cbind in R | Column Bind With Examples

A common data manipulation task in R involves merging to data frames together. One of the simplest ways to do this is with the cbind function. The cbind function – short for column bind – can be used to combine two data frames with the same number of rows into a single data frame.

While simple, cbind addresses a fairly common issue with small datasets: missing or confusing codes. Consider, for example, we are going to look at our manufacturing productivity. Our basic data is very simple: we have a database of the number of widgets made per hour by different machine operators. Unfortunately, this database doesn’t track operators by their actual name but rather a code: “EDS01”. That will make our analysis a little challenging. Cbind to the rescue!

Cbind Examples

This example is going to cover a couple of topics. First, we’re going to use cbind to join two sets of columns together into a single dataframe. This will address the problem we have above, that of getting information from a legacy system with weird / unreadable codes.

Next we’re going to show to how you can use cbind to quickly append information to an existing data frame on the fly. In this case, we’re going to add notes on where the operators were hired. This will allow an analyst to examine performance by operator. Cbind is good for these sorts of exercises, where you want to quickly derive an attribute from notes or history and append it to your data.

We will start by setting up the data.

# cbind in r - data for example
activity <-data.frame(opid=c("Op01","Op02","Op03",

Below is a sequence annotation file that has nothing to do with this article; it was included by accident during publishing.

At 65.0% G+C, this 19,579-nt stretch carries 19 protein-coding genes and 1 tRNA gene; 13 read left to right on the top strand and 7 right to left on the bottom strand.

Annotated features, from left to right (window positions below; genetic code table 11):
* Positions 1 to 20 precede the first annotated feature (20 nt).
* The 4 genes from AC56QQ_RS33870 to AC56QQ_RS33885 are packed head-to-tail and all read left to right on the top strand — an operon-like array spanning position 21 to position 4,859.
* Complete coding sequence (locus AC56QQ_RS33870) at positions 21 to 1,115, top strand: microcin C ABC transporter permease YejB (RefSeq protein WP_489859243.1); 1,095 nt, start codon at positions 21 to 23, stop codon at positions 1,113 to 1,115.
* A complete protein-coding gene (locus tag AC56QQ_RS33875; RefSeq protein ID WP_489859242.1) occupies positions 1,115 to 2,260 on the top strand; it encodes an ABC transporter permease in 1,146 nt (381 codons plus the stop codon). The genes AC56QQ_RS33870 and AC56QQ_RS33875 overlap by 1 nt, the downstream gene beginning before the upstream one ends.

"Op04","Op05","Op06","Op07"),
units=c(23,43,21,32,13,12,32))
names <- data.frame(operator=c("Larry","Curly","Moe",
"Jack","Jill","Kim","Perry"))

> activity
opid units
1 Op01 23
2 Op02 43
3 Op03 21
4 Op04 32
5 Op05 13
6 Op06 12
7 Op07 32

> names
operator
1 Larry
2 Curly
3 Moe
4 Jack
5 Jill
6 Kim
7 Perry

and now to combine it…

# how to use cbind in r
blended <- cbind(activity, names)

> blended
opid units operator
1 Op01 23 Larry
2 Op02 43 Curly
3 Op03 21 Moe
4 Op04 32 Jack
5 Op05 13 Jill
6 Op06 12 Kim
7 Op07 32 Perry

There we go… much easier to read. We can see how everyone is doing.

Cbind Examples – append data attributes

Continuing our example a little further, we likely collected this data because we want to analyze it a bit. Perhaps we should want to look at productivity based on where the worker was recruited?

We will use cbind to append another column below. Since we hired our employees due to their roles in classic movies (the three stooges), nursery books (Jack and Jill), and cartoons (Kim Possible and Phineas and Ferb), we will note the source of the hire.

# cbind in r column names
sourceofhire <- data.frame(found=c("Movie","Movie","Movie",
"Book","Book","TV","TV"))

blended <- cbind(activty, names, sourceofhire)

> blended
opid units operator found
1 Op01 23 Larry Movie
2 Op02 43 Curly Movie
3 Op03 21 Moe Movie
4 Op04 32 Jack Book
5 Op05 13 Jill Book
6 Op06 12 Kim TV
7 Op07 32 Perry TV

As you can see, we can use cbind to slap an additional set of attributes onto the dataset in a couple of seconds.

In fact, since cbind can join multiple sets of columns at once, we could have done this in one shot.

# r merge multiple data frames
blended <- cbind(blended, sourceofhire)

> blended
opid units operator found
1 Op01 23 Larry Movie
2 Op02 43 Curly Movie
3 Op03 21 Moe Movie
4 Op04 32 Jack Book
5 Op05 13 Jill Book
6 Op06 12 Kim TV
7 Op07 32 Perry TV

Up till now we have been looking at simple merges where you rely on columns being in the same order. For more complicated joins, take a look at our article about merging dataframes.